A black cloud hovereth
Injuries, as any football coach will tell you, are part of the game. And right now, Browns coach Hue Jackson is doing his best to get his team ready for the regular season in spite of injuries to two key members of the team.
Both play in the trenches, that vital area closest to the football where supremacy arguably determines who wins and loses games.
Joel Bitonio and Danny Shelton are extremely important parts of the units that make a living in those trenches and knee injuries to both men in recent days will have an impact on the beginning of the 2017 season in just a few weeks.
Bitonio is an important cog on the offensive line. And it is anticipated that Shelton, after spending his first two seasons in the National Football League as a nose tackle, will benefit from a switch to Gregg Williams’ hyper-aggressive 4-3 scheme on defense.
The key to any successful offensive line in football is the ability – and good fortune – to stay healthy. This unit more than any other relies heavily on each other. It is truly a group effort up front.
So when Bitonio was scratched for the second exhibition game Monday night at home against the New York Giants, red flags are prepared. Ditto for Shelton. More on him later.
Bitonio has played in only 15 games the last two seasons due to multiple injuries and is coming off Lisfranc surgery on one of his knees. Staying healthy for 16 games is a must for the Browns’ offensive line.
An injury-plagued Bitonio is of absolutely no use to the club. Never knowing when he will be healthy enough to play is a warning sign that trouble continuously lurks around the corner.
When healthy, Bitonio is one of the best left guards in the NFL. He is strong in pass protection and has the athleticism to get out in front of running backs and reach the second level in the ground game.
When he is not in uniform because of another injury, the Cleveland offense suffers. It’s not just Bitonio who makes the ground game hum. It takes five men to make it work.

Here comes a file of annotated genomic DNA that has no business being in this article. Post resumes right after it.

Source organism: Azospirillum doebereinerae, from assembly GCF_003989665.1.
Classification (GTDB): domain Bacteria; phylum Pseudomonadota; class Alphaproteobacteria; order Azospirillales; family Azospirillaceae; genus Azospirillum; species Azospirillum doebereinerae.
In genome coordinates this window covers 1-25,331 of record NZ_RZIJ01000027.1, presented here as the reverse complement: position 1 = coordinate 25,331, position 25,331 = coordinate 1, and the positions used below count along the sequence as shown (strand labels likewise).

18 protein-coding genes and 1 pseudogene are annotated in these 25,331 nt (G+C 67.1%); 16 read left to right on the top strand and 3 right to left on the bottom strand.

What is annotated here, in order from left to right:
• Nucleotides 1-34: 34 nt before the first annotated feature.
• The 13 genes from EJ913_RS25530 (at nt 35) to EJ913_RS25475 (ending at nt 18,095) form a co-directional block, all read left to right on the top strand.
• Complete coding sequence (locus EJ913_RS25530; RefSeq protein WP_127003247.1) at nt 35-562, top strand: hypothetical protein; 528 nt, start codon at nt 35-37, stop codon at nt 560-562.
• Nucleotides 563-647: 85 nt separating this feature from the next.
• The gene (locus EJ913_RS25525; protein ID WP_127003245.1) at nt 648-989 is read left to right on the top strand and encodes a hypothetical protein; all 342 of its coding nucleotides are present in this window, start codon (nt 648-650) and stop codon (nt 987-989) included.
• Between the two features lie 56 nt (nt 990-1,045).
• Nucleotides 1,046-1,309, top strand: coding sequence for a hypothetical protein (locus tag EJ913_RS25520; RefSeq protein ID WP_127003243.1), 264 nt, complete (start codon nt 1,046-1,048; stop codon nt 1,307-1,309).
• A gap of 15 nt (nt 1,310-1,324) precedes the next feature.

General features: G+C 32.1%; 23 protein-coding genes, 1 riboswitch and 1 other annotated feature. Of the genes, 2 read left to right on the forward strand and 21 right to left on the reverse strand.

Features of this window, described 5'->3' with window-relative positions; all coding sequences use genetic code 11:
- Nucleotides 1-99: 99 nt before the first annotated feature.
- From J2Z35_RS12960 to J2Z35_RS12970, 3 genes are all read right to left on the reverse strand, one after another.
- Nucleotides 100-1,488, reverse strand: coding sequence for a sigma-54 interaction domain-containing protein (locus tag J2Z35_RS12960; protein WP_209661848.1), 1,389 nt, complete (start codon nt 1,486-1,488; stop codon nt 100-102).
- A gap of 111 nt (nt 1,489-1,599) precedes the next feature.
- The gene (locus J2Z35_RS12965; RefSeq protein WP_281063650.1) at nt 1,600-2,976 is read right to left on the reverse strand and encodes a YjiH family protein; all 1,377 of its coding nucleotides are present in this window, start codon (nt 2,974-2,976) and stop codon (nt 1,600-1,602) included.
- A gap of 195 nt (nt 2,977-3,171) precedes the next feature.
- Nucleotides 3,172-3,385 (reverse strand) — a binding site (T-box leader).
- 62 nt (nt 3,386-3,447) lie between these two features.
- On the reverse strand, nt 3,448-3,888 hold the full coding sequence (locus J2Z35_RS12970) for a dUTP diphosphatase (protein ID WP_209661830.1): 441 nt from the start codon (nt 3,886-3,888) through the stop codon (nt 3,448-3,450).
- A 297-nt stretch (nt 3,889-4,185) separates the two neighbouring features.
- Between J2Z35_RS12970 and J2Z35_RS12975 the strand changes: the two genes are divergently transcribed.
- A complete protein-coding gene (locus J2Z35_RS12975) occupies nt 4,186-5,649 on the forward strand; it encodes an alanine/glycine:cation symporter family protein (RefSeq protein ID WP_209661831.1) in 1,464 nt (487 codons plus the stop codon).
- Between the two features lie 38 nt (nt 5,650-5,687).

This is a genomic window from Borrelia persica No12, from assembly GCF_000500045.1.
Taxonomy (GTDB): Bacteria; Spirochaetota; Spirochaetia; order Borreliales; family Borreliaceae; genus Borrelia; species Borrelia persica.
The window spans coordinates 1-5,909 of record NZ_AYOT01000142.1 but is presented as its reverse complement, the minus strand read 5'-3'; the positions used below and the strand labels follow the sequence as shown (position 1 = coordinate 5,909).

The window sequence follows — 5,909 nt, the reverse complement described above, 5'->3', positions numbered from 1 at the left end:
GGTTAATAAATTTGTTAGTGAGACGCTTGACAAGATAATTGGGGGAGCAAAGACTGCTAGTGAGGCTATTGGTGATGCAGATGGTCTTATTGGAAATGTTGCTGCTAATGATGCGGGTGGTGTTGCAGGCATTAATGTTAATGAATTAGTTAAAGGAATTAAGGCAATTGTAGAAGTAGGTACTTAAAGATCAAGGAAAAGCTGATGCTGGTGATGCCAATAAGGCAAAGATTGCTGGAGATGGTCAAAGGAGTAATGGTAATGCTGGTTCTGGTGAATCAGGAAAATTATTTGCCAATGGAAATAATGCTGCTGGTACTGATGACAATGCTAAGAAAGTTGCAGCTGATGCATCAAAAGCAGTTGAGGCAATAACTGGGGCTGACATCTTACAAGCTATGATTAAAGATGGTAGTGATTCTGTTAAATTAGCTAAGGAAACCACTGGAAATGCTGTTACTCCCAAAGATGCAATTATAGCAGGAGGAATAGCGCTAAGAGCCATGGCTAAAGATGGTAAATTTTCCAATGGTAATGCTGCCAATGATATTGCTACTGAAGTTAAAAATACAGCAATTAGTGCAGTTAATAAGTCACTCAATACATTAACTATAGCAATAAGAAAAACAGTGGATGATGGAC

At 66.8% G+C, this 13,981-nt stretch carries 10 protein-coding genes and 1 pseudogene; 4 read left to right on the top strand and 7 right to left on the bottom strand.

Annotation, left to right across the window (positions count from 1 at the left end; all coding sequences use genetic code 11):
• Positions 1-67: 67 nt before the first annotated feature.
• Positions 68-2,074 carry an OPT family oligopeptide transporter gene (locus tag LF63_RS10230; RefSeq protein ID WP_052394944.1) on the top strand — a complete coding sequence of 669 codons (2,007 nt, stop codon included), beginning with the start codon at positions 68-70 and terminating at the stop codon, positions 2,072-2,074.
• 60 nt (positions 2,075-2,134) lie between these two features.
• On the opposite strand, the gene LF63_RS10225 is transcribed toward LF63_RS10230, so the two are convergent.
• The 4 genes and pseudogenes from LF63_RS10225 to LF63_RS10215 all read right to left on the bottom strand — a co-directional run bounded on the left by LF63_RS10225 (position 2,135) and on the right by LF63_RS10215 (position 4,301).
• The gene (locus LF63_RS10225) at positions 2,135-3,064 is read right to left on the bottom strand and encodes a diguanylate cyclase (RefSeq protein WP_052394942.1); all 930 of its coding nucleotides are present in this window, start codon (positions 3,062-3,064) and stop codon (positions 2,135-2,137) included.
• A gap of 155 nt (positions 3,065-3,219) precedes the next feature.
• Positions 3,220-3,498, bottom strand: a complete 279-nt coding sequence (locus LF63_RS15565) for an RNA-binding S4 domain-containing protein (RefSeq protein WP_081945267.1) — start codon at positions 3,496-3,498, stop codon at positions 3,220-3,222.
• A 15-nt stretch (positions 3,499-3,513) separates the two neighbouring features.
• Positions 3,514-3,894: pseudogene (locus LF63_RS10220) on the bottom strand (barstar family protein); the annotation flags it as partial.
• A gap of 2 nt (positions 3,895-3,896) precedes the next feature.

Those five behemoths up front are fragile in a way. Cohesion and rhythm are their best friends. When an offensive line clicks, it means everyone is pulling his weight simultaneously. One breakdown among those five guys on any given play can destroy it. One weak link and the entire line breaks down.
Right now, Jackson is counting on left tackle Joe Thomas, Bitonio, center JC Tretter, right guard Kevin Zeitler and right tackle Shon Coleman to provide the heavy work for the skilled players.
Even if Bitonio and Tretter, who has also had health issues in his brief NFL career, make it through all 16 regular-season games, a possible weak link exists with Coleman, who appears to have bested Cameron Erving for the starting job.
Coleman is the X factor. No one knows what to expect from the second-year man from Auburn. He is the blank canvas the Browns hope will turn into a handsome picture.
But if Bitonio’s most recent injury is a precursor to the regular season, all bets are off regarding the running game, which Jackson said he would emphasize this season. There is not enough quality depth along the offensive line to compensate for his loss over a prolonged period of time.
Shelton, meanwhile, injured a knee in practice Wednesday and, according to an ESPN report, will miss anywhere from three to six weeks.
If the report is true, that means it is entirely possible the third-year man is iffy, at best, to start the regular season opener against the Pittsburgh Steelers on Sept. 10 at home. He is officially listed as week-to-week.
The Browns are downplaying the seriousness of the injury, the extent of which has not been identified. “He has a knee,” said coach Hue Jackson, “and like the other guys, nothing I think is way over the top. . . . We’ll get Danny back as soon as we can.”
If the injury is more serious than Jackson is letting on, Shelton will definitely miss Monday night’s exhibition date with the Giants if not the rest of the exhibition season.
Shelton, who totes 335 pounds on those knees, was AWOL in the exhibition opener against the New Orleans Saints, failing to make the stats sheet. He was clearly a non-factor for the little time he was on the field.
His absence moves veteran Jamie Meder and rookies Larry Ogunjobi, Caleb Brantley and Trevon Coley up the depth chart at one of the deepest positions on the team. Coley, a free-agent pickup, has been the biggest surprise in training camp and might be rewarded with a starting job next to Desmond Bryant.
That, of course, is if the injury bug doesn’t bite him.